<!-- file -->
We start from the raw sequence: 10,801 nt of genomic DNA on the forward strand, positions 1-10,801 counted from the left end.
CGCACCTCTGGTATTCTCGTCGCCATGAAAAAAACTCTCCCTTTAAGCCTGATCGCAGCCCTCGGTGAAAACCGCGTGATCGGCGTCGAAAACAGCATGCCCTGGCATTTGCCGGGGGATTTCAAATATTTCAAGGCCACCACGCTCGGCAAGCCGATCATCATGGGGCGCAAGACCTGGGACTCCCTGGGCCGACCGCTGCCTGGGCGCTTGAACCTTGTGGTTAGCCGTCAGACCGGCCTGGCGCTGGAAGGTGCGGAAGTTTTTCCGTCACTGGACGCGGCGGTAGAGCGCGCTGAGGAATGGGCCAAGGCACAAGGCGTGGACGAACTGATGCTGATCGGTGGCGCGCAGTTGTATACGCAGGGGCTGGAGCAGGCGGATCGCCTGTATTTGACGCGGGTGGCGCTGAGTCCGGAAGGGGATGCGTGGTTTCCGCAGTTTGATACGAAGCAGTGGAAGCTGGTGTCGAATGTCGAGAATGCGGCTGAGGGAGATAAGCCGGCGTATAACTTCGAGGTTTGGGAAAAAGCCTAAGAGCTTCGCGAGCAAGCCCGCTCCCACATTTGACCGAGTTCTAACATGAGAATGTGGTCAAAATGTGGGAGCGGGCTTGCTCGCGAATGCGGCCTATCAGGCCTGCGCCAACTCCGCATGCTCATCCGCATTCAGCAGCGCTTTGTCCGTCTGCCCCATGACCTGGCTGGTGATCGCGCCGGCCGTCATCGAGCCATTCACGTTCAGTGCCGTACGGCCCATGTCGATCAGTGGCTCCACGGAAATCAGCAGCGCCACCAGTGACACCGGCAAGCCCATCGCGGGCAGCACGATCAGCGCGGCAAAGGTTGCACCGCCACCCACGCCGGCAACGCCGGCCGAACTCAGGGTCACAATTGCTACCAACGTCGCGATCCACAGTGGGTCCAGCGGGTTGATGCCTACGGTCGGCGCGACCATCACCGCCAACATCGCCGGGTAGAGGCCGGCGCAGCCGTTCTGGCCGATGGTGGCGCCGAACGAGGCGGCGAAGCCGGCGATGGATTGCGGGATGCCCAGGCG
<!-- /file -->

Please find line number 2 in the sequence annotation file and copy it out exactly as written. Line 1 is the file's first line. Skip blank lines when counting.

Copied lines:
CGCACCTCTGGTATTCTCGTCGCCATGAAAAAAACTCTCCCTTTAAGCCTGATCGCAGCCCTCGGTGAAAACCGCGTGATCGGCGTCGAAAACAGCATGCCCTGGCATTTGCCGGGGGATTTCAAATATTTCAAGGCCACCACGCTCGGCAAGCCGATCATCATGGGGCGCAAGACCTGGGACTCCCTGGGCCGACCGCTGCCTGGGCGCTTGAACCTTGTGGTTAGCCGTCAGACCGGCCTGGCGCTGGAAGGTGCGGAAGTTTTTCCGTCACTGGACGCGGCGGTAGAGCGCGCTGAGGAATGGGCCAAGGCACAAGGCGTGGACGAACTGATGCTGATCGGTGGCGCGCAGTTGTATACGCAGGGGCTGGAGCAGGCGGATCGCCTGTATTTGACGCGGGTGGCGCTGAGTCCGGAAGGGGATGCGTGGTTTCCGCAGTTTGATACGAAGCAGTGGAAGCTGGTGTCGAATGTCGAGAATGCGGCTGAGGGAGATAAGCCGGCGTATAACTTCGAGGTTTGGGAAAAAGCCTAAGAGCTTCGCGAGCAAGCCCGCTCCCACATTTGACCGAGTTCTAACATGAGAATGTGGTCAAAATGTGGGAGCGGGCTTGCTCGCGAATGCGGCCTATCAGGCCTGCGCCAACTCCGCATGCTCATCCGCATTCAGCAGCGCTTTGTCCGTCTGCCCCATGACCTGGCTGGTGATCGCGCCGGCCGTCATCGAGCCATTCACGTTCAGTGCCGTACGGCCCATGTCGATCAGTGGCTCCACGGAAATCAGCAGCGCCACCAGTGACACCGGCAAGCCCATCGCGGGCAGCACGATCAGCGCGGCAAAGGTTGCACCGCCACCCACGCCGGCAACGCCGGCCGAACTCAGGGTCACAATTGCTACCAACGTCGCGATCCACAGTGGGTCCAGCGGGTTGATGCCTACGGTCGGCGCGACCATCACCGCCAACATCGCCGGGTAGAGGCCGGCGCAGCCGTTCTGGCCGATGGTGGCGCCGAACGAGGCGGCGAAGCCGGCGATGGATTGCGGGATGCCCAGGCG